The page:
CSI’s Randy Miller recognized in national magazine; Focus on streamlined estimating process

Published 8:40 am Friday, March 29, 2019

Collision Specialist, Inc. owner Randy Miller is a familiar name to those in town who have had to deal with accident repairs.

In business since 1981, Miller built his current location on 21st Avenue Northwest in 2003. Since then, he has developed a streamlined process for estimates, one that earned him recognition in the March 2019 issue of Fender Bender magazine, which prominently features his face on the front cover.

“In the article they focused on estimating processes,” Miller said. “We do ours a little different. We built this shop in 2003, and within two years I knew I had to do something to get those processes going in the right direction because it was a nightmare. We went to other shops all over the place and couldn’t find what we needed, so we started to develop our own.”

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Miller realized to make it effective, much of the work had to be done up front.

“Basically, it’s very streamlined in the front part and that really is what affects your total job as it goes through the shop,” he said. “If it’s going to go through the shop smoothly, a lot of work has got to be done up front.”

Miller’s process starts with scheduling the estimate to get the necessary information and take the time to discuss it with the customer.

“We get all of the information from the accident, such as how it happened, if they have child car seats in the vehicle, if they had children in the vehicle; it all makes a difference on how we do the estimate,” Miller said.

This helps determine if the vehicle will be totaled, a quick fix (which Miller calls a “speed lane job”) or an average 20-30 hours job.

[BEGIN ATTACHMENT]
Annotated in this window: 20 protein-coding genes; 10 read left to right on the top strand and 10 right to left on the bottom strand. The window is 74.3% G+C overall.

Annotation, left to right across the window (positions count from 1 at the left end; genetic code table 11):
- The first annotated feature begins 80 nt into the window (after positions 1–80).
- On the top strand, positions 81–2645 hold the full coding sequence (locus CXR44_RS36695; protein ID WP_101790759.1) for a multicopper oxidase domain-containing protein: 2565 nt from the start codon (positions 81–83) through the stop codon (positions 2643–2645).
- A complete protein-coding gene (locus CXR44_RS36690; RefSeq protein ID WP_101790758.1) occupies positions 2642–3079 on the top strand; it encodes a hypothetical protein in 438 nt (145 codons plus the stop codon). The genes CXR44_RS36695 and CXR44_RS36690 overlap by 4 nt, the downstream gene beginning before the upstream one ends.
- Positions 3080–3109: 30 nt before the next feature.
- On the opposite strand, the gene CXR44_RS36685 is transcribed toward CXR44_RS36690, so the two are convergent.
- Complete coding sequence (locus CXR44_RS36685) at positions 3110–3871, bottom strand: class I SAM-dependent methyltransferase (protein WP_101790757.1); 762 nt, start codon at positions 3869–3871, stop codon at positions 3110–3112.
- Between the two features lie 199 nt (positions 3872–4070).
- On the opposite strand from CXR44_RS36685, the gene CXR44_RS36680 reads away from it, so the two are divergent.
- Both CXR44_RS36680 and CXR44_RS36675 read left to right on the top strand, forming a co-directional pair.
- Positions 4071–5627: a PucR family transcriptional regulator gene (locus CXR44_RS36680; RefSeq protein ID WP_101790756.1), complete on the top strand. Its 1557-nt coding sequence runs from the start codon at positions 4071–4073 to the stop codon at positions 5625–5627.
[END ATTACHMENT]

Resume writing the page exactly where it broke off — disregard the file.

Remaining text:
“The estimator has to determine which way it’s going,” Miller said. “We don’t want to have a vehicle in here that we’ve ordered parts for and is in process only to find out it’s totaled out. After that, once we make the choice, we have to go into a blueprint process where we take it completely apart and write a 95 percent total sheet on it. That way we’re getting everything up front. If there is suspension damage, we check into that right away. We do a frame analysis right away, which is measuring the vehicle. About 75 percent of our vehicles are measured because we’re not sure if it’s out of specifications. If it is, that throws another part of the estimate of going to a frame rack or going to straighten it and getting that aligned first before it goes into the body department.”

Although five staff members work on the front-end process, all staff are included to offer their advice in their areas of expertise.

“The estimating process is basically a team effort throughout the shop,” Miller said.

The process has been a success, with others coming from across the nation to learn how to better streamline their estimation procedures.

“It’s helped us get vehicles back to the customer as fast as we can,” Miller said. “Insurance companies are gaging us on that. They give us a report every month on how we’re doing as far as quality, which is the customer satisfaction end of it, as well as speed and price. Speed is where we excel and everyone is wondering how we’re doing it, and this is why.”

As far as the Fender Bender feature goes, Miller was surprised about the recognition.

“I never thought (being featured) was going to happen. Last October they notified me that they wanted to do an article on estimating. The group of guys they were trying to do the estimating article on were up in Minneapolis, but those guys kept pointing to me and said, ‘He’s doing it better than anybody else.’ It was just going to be an article, but I saw (the magazine) a couple of months ago and I thought, ‘Are you kidding me? They put my mug shot right on the front!’”

But when it comes down to it, Miller credits his staff with making the estimation process work.

“My guys are exceptional,” he said. “They grasp all of this and are taking it to another level.”

“It’s not about me; it’s about all of us,” he added.